Clinicolaboratory predictors of hospitalization (>7 days) in children with swine flu infection: A retrospective study from North India

  • Hema Gupta Mittal
  • Singh Anju
  • Amit Gupta
  • Tribhuvan Pal Yadav

Abstract

Background: High morbidity and mortality of swine flu in children result in frequent hospitalization. Clinical and laboratory parameters predicting the duration of hospitalization are important but not studied in children till date. Aim: This study aims to evaluate the clinical and laboratory predictors of hospitalization (>7 days) and clinicodemographics in children with swine flu infection. Materials and Methods: This retrospective study was done in the department of pediatrics of a tertiary care center in Delhi. The records of children between the age group of 1 and 14 years of age in the previous 3 years and having clinical symptoms and real-time polymerase chain reaction positive for H1N1 infection were included in the study. Baseline characteristics, clinical details, laboratory profile, and treatment of these patients were recorded and analyzed. The outcome parameters were compared between Group A (children hospitalized for ≤7 days) and Group B (hospitalized for >7 days) by appropriate statistical analysis. Results: Of 51 children analyzed, the mean age was 45.83 months and three-fourth of them were ≤5 years (50% of infants). The mean duration of hospitalization in Group A and Group B was 5.09±1.82 and 11.2±4.51 days, respectively. Patients with longer duration of breathlessness (mean difference 1.75 days, p=0.026), hypoxemia, cyanosis, and neutrophil/lymphocyte (N/L) ratio <2 after 48 h of admission were associated with prolonged hospitalization (p<0.05). Mean temperature at admission, absolute neutrophil counts, absolute lymphocyte counts, C-reactive protein levels, arterial blood gases parameters, or percentage of children with fever, altered sensorium, respiratory distress, anemia, leukocytosis, and N/L<2 at admission were comparable between the two groups (p>0.05). The most common presenting symptoms were fever (98%), cough (98%), rhinorrhea (88%), and breathing difficulty (88%) with asthma as the most common comorbid factor. Conclusion: The swine flu is a mild illness with highest hospitalization in children <5 years with non-specific clinical and laboratory features. Breathlessness of longer duration, hypoxemia, cyanosis, and N/L ratio <2 after 48 h of admission were risk factors for hospitalization of more 7 days.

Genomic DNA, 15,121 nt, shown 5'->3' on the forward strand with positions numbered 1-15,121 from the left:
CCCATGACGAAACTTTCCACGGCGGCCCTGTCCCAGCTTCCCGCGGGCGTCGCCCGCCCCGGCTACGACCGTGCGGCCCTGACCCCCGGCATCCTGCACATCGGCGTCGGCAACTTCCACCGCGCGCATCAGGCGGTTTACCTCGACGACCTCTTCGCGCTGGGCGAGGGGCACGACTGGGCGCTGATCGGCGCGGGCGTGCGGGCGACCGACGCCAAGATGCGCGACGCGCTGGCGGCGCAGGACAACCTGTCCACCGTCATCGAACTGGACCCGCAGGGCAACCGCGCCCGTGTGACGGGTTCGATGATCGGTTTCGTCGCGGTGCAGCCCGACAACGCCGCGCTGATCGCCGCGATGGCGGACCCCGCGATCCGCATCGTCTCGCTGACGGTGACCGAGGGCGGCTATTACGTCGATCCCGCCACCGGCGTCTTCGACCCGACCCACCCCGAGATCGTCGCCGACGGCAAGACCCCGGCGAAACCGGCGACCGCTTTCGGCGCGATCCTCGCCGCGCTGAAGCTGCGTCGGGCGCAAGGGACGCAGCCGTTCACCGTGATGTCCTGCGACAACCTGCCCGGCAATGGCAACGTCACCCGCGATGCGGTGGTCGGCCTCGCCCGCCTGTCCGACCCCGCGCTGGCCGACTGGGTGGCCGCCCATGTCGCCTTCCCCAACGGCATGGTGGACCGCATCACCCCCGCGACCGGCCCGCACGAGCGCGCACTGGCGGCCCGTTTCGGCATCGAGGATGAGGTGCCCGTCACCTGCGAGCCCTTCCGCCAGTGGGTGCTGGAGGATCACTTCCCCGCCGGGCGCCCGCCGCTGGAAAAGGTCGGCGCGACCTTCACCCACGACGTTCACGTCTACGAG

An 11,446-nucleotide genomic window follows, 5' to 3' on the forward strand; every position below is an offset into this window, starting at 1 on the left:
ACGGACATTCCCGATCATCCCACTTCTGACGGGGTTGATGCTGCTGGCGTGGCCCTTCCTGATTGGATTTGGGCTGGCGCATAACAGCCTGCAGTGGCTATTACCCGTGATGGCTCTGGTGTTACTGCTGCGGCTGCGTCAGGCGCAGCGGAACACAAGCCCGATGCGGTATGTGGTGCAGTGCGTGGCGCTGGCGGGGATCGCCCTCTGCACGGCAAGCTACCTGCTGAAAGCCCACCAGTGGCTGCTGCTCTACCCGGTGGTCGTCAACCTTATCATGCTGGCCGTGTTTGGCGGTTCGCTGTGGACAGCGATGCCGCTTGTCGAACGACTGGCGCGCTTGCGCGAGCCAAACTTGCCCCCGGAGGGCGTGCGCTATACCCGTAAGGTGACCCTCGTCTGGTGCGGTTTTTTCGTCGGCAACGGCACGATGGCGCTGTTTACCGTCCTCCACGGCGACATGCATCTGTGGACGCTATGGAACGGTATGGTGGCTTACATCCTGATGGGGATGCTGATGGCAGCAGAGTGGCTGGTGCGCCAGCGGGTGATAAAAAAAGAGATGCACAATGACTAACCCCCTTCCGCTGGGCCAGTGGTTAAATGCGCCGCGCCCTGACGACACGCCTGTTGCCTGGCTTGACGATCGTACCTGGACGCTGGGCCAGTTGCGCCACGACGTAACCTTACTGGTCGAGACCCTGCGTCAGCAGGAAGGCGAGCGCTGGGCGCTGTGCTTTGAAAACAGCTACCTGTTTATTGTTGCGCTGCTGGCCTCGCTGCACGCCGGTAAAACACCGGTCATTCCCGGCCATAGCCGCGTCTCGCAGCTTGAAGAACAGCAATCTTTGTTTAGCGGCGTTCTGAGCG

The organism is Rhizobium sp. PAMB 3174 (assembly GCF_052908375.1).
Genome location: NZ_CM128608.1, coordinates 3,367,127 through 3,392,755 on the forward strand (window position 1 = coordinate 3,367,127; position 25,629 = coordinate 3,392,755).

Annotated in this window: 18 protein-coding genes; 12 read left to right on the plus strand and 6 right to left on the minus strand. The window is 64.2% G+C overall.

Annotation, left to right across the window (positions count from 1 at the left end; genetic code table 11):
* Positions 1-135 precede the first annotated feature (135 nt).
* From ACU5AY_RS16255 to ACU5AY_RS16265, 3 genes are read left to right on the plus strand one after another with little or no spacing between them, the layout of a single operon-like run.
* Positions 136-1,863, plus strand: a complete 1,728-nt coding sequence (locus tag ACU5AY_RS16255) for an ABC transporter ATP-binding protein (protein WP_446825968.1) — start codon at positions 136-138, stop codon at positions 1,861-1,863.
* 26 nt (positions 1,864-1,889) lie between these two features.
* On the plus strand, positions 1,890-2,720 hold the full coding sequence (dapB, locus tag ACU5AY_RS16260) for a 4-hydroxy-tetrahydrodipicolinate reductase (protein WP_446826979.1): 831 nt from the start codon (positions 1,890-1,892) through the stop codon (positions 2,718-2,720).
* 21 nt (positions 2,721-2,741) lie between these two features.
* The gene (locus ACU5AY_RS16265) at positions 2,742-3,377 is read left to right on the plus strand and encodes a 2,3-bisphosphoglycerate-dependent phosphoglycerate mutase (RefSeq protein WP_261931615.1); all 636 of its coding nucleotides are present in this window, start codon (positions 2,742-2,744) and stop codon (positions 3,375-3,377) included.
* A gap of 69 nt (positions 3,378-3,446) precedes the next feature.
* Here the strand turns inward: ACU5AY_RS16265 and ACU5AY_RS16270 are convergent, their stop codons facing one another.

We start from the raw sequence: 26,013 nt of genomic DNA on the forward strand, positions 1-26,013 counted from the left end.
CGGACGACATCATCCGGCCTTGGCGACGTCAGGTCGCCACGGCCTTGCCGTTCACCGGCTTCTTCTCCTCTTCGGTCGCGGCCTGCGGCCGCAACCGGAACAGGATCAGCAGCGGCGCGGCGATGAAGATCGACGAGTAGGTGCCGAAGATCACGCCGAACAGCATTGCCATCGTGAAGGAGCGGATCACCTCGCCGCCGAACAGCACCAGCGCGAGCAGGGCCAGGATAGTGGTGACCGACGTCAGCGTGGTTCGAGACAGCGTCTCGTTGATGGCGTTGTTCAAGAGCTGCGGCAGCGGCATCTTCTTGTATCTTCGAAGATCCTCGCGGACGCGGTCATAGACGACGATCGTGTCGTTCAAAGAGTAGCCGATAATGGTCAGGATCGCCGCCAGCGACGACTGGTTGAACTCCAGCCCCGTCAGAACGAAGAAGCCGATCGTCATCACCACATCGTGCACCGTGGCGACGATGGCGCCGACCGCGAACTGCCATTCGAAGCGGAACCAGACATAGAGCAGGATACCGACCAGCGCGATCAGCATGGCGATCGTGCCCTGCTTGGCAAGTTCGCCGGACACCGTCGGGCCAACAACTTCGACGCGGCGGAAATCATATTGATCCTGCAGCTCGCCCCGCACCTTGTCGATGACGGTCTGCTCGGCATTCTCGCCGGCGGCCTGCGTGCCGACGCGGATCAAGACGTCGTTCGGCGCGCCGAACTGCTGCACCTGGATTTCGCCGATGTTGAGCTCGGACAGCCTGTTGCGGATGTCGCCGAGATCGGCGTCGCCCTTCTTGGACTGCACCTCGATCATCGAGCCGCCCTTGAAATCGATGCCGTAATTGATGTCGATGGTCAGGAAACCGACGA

Keywords: Acute respiratory distress syndrome, Children, H1N1, Hospitalization, Morbidity
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Mittal, H. G., Anju, S., Gupta, A., & Yadav, T. P. (&nbsp;). Clinicolaboratory predictors of hospitalization (&gt;7 days) in children with swine flu infection: A retrospective study from North India. Indian Journal of Child Health, 6(9), 490-494. https://doi.org/https://doi.org/10.32677/IJCH.2019.v06.i09.006
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Original Articles